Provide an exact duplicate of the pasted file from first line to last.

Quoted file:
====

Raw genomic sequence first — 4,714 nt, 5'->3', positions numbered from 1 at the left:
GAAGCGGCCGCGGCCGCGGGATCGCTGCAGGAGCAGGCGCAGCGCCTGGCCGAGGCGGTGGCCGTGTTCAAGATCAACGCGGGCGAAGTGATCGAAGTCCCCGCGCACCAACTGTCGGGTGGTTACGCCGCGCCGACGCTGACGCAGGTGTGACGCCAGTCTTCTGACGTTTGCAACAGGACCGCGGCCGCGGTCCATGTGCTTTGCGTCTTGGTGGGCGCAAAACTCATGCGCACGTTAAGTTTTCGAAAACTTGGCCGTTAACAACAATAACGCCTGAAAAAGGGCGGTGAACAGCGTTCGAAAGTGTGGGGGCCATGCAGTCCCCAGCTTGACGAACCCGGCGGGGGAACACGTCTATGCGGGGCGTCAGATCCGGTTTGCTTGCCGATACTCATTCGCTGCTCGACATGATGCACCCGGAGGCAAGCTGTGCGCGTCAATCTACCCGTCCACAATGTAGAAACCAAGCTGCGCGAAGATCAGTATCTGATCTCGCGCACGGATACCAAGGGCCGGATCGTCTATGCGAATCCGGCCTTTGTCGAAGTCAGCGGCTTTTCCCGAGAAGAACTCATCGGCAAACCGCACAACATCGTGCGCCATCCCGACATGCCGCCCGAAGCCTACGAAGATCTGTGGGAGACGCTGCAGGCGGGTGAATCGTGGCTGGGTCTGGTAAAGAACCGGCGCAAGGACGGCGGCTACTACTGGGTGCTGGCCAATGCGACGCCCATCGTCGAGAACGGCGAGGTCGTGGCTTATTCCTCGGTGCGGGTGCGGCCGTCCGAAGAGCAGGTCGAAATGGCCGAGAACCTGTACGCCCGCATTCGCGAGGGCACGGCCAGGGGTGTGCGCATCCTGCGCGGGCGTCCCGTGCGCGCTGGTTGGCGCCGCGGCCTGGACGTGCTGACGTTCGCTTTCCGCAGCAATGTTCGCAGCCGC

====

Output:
Raw genomic sequence first — 4,714 nt, 5'->3', positions numbered from 1 at the left:
GAAGCGGCCGCGGCCGCGGGATCGCTGCAGGAGCAGGCGCAGCGCCTGGCCGAGGCGGTGGCCGTGTTCAAGATCAACGCGGGCGAAGTGATCGAAGTCCCCGCGCACCAACTGTCGGGTGGTTACGCCGCGCCGACGCTGACGCAGGTGTGACGCCAGTCTTCTGACGTTTGCAACAGGACCGCGGCCGCGGTCCATGTGCTTTGCGTCTTGGTGGGCGCAAAACTCATGCGCACGTTAAGTTTTCGAAAACTTGGCCGTTAACAACAATAACGCCTGAAAAAGGGCGGTGAACAGCGTTCGAAAGTGTGGGGGCCATGCAGTCCCCAGCTTGACGAACCCGGCGGGGGAACACGTCTATGCGGGGCGTCAGATCCGGTTTGCTTGCCGATACTCATTCGCTGCTCGACATGATGCACCCGGAGGCAAGCTGTGCGCGTCAATCTACCCGTCCACAATGTAGAAACCAAGCTGCGCGAAGATCAGTATCTGATCTCGCGCACGGATACCAAGGGCCGGATCGTCTATGCGAATCCGGCCTTTGTCGAAGTCAGCGGCTTTTCCCGAGAAGAACTCATCGGCAAACCGCACAACATCGTGCGCCATCCCGACATGCCGCCCGAAGCCTACGAAGATCTGTGGGAGACGCTGCAGGCGGGTGAATCGTGGCTGGGTCTGGTAAAGAACCGGCGCAAGGACGGCGGCTACTACTGGGTGCTGGCCAATGCGACGCCCATCGTCGAGAACGGCGAGGTCGTGGCTTATTCCTCGGTGCGGGTGCGGCCGTCCGAAGAGCAGGTCGAAATGGCCGAGAACCTGTACGCCCGCATTCGCGAGGGCACGGCCAGGGGTGTGCGCATCCTGCGCGGGCGTCCCGTGCGCGCTGGTTGGCGCCGCGGCCTGGACGTGCTGACGTTCGCTTTCCGCAGCAATGTTCGCAGCCGC